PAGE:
Seville was good, hotel right in the old quarter where the streets are too narrow even for a single car, and by chance we timed our visit for the feria, so loads of girls and some women were wandering round in dresses tight down to their thighs and then flounced, shawls and flowers in their hair, usually accompanied by males wearing jeans with holes in them and T-shirts with slogans, much to Mr H’s disgust. The only men wearing the traditional short jackets and flat hats were the drivers of the carriages for hire.
After two days we got the train to Cordoba – about an hour’s journey – much more comfortable: air conditioned, relatively spacious: you are not allowed on unless you have a specific seat booked. Again, a hotel in the pedestrian area in the old part of the City, right opposite the Mosque.
Cordoba describes itself as a foundation of European culture and is a candidate for the European City of Culture for 2016.
An important Roman City when the river was navigable, it was held by the Visigoths for 150 years and subsequently captured by the Arabs in about 720-30. By the 10th century it was the largest city in Europe (with street=lighting 700 years before London), remarkable for the cultural co-existence of Muslims, Jews and Christians, and it was in this period that the Great Mosque was built over the Visigoth church: a breathtaking building which was one of the largest mosques in the world. Of course that was too good to last. First a wave of fundamentalist Berbers displaced the Caliphate (and one of Cordoba’s most famous sons, the Jewish philosopher Maimonides fled to Egypt) and it was re-taken by the Christians in 1236 when Muslims were given a choice of expulsion or forced conversion. A cathedral was built within the confines of the Mosque. The Jews were given a choice of expulsion or forced conversion in 1391, and Cordoba was a site of the Holy (sic) Inquisition. A synagogue is listed among sites to see in Cordoba, but it is a bare shell.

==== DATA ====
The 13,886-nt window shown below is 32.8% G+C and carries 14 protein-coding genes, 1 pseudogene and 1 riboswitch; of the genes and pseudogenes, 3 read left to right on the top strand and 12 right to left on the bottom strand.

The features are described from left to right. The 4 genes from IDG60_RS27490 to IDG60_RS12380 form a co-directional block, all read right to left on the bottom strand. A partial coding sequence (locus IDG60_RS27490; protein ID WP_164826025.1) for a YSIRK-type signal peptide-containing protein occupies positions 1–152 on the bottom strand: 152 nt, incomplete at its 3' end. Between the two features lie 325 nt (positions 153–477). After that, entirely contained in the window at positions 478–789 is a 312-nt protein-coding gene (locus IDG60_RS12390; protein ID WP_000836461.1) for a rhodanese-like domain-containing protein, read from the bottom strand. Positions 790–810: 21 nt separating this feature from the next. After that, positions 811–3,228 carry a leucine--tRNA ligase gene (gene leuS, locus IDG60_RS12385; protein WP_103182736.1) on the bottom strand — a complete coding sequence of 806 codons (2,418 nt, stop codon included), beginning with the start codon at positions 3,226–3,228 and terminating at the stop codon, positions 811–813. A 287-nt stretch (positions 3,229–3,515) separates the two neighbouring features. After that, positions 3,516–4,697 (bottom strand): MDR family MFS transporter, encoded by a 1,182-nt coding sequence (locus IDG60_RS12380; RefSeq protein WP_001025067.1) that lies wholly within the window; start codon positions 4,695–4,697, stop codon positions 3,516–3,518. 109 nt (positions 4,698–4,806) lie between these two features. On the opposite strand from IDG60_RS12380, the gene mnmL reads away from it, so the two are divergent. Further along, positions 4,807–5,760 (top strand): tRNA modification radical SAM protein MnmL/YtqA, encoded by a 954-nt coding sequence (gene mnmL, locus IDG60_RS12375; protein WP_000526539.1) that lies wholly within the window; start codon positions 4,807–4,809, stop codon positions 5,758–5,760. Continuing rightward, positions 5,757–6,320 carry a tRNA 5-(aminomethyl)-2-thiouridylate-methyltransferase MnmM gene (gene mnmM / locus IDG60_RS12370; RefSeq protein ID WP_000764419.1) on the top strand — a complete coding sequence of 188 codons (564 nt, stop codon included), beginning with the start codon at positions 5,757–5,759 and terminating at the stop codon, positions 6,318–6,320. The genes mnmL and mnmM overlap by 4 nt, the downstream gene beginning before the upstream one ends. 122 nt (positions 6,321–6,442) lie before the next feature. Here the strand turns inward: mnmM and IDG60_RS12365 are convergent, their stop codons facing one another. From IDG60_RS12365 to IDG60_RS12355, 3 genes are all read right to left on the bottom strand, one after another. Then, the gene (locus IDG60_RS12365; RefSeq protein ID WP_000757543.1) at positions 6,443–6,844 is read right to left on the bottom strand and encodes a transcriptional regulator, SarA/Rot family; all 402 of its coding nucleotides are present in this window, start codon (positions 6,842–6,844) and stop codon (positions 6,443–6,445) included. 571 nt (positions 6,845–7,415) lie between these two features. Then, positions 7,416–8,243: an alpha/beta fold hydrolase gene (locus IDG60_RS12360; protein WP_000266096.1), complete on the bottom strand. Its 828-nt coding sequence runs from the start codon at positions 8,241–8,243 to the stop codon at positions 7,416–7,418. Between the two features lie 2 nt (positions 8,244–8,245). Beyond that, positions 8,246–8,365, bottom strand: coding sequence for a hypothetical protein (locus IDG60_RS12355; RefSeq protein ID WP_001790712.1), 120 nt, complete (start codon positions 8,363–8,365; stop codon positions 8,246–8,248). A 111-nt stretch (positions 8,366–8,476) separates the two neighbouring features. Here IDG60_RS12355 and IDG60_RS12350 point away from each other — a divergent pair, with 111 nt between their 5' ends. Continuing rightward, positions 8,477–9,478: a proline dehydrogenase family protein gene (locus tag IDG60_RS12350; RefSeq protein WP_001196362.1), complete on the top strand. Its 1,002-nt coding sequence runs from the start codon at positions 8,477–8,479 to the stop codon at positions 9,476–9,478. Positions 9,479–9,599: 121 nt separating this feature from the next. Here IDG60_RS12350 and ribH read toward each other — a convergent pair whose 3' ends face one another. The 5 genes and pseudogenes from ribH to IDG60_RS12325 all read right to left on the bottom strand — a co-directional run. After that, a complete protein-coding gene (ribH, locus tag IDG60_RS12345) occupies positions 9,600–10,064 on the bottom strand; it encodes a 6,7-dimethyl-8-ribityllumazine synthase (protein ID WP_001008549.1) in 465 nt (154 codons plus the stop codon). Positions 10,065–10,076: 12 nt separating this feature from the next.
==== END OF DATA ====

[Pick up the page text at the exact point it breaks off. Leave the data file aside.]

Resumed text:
Initially, my reaction on coming to Cordoba again was unfavourable. It was crammed with tourists and many of the streets round the square containing the mosque/cathedral are lined with rather tawdry souvenir shops, but once we had settled down and discovered the beautiful courtyard with its orange trees where we had breakfast every morning, a friendly tapas bar to eat in the evening and the local bakery to buy water and snacks it became much more welcoming.
While we were there the Festival of the Patios was on, which probably attracted even more tourists than usual. A lot of them were Spanish and there were also many Japanese parties, and with both these groups being rather short in stature I felt like a giant.
When I was growing up Spain was a miserable place, poverty-stricken and run by a right-wing puritan Catholic dictator. It is a very different place now. Of course, a vast amount of EU money has gone into it and it still has major economic problems, but it is a much more relaxed and prosperous country and much more open to other points of view than the narrow-minded primitive religious autocracy that it used to be.
Of course, Mr H speaks fluent Spanish so I tended to sit there like a lemon while he chatted up all the waiters, shop-keepers, etc. so perhaps the impression I got was a bit distorted but generally the locals seemed very friendly